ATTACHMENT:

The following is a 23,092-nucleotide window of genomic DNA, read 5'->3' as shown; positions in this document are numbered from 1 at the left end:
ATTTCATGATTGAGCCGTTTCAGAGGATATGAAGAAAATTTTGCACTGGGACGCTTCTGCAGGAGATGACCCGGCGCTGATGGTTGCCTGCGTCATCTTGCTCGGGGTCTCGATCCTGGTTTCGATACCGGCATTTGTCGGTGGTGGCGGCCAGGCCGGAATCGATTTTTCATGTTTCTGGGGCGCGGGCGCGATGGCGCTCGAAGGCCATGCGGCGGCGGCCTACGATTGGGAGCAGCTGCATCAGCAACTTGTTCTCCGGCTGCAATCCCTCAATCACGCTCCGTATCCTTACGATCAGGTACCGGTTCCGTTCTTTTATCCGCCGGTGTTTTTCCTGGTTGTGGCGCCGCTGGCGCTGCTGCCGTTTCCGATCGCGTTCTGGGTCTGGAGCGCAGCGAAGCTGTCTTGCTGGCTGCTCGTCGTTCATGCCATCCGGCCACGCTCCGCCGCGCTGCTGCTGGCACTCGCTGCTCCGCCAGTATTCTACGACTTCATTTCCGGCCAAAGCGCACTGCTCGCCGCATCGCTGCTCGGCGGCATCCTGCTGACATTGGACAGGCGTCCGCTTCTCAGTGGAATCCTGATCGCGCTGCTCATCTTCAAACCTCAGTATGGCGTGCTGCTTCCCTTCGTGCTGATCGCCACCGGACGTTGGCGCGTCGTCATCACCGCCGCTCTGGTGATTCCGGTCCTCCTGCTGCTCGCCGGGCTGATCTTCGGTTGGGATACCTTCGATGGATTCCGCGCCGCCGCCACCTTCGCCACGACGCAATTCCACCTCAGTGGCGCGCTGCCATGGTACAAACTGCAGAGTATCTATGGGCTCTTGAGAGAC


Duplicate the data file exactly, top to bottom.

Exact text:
The following is a 23,092-nucleotide window of genomic DNA, read 5'->3' as shown; positions in this document are numbered from 1 at the left end:
ATTTCATGATTGAGCCGTTTCAGAGGATATGAAGAAAATTTTGCACTGGGACGCTTCTGCAGGAGATGACCCGGCGCTGATGGTTGCCTGCGTCATCTTGCTCGGGGTCTCGATCCTGGTTTCGATACCGGCATTTGTCGGTGGTGGCGGCCAGGCCGGAATCGATTTTTCATGTTTCTGGGGCGCGGGCGCGATGGCGCTCGAAGGCCATGCGGCGGCGGCCTACGATTGGGAGCAGCTGCATCAGCAACTTGTTCTCCGGCTGCAATCCCTCAATCACGCTCCGTATCCTTACGATCAGGTACCGGTTCCGTTCTTTTATCCGCCGGTGTTTTTCCTGGTTGTGGCGCCGCTGGCGCTGCTGCCGTTTCCGATCGCGTTCTGGGTCTGGAGCGCAGCGAAGCTGTCTTGCTGGCTGCTCGTCGTTCATGCCATCCGGCCACGCTCCGCCGCGCTGCTGCTGGCACTCGCTGCTCCGCCAGTATTCTACGACTTCATTTCCGGCCAAAGCGCACTGCTCGCCGCATCGCTGCTCGGCGGCATCCTGCTGACATTGGACAGGCGTCCGCTTCTCAGTGGAATCCTGATCGCGCTGCTCATCTTCAAACCTCAGTATGGCGTGCTGCTTCCCTTCGTGCTGATCGCCACCGGACGTTGGCGCGTCGTCATCACCGCCGCTCTGGTGATTCCGGTCCTCCTGCTGCTCGCCGGGCTGATCTTCGGTTGGGATACCTTCGATGGATTCCGCGCCGCCGCCACCTTCGCCACGACGCAATTCCACCTCAGTGGCGCGCTGCCATGGTACAAACTGCAGAGTATCTATGGGCTCTTGAGAGAC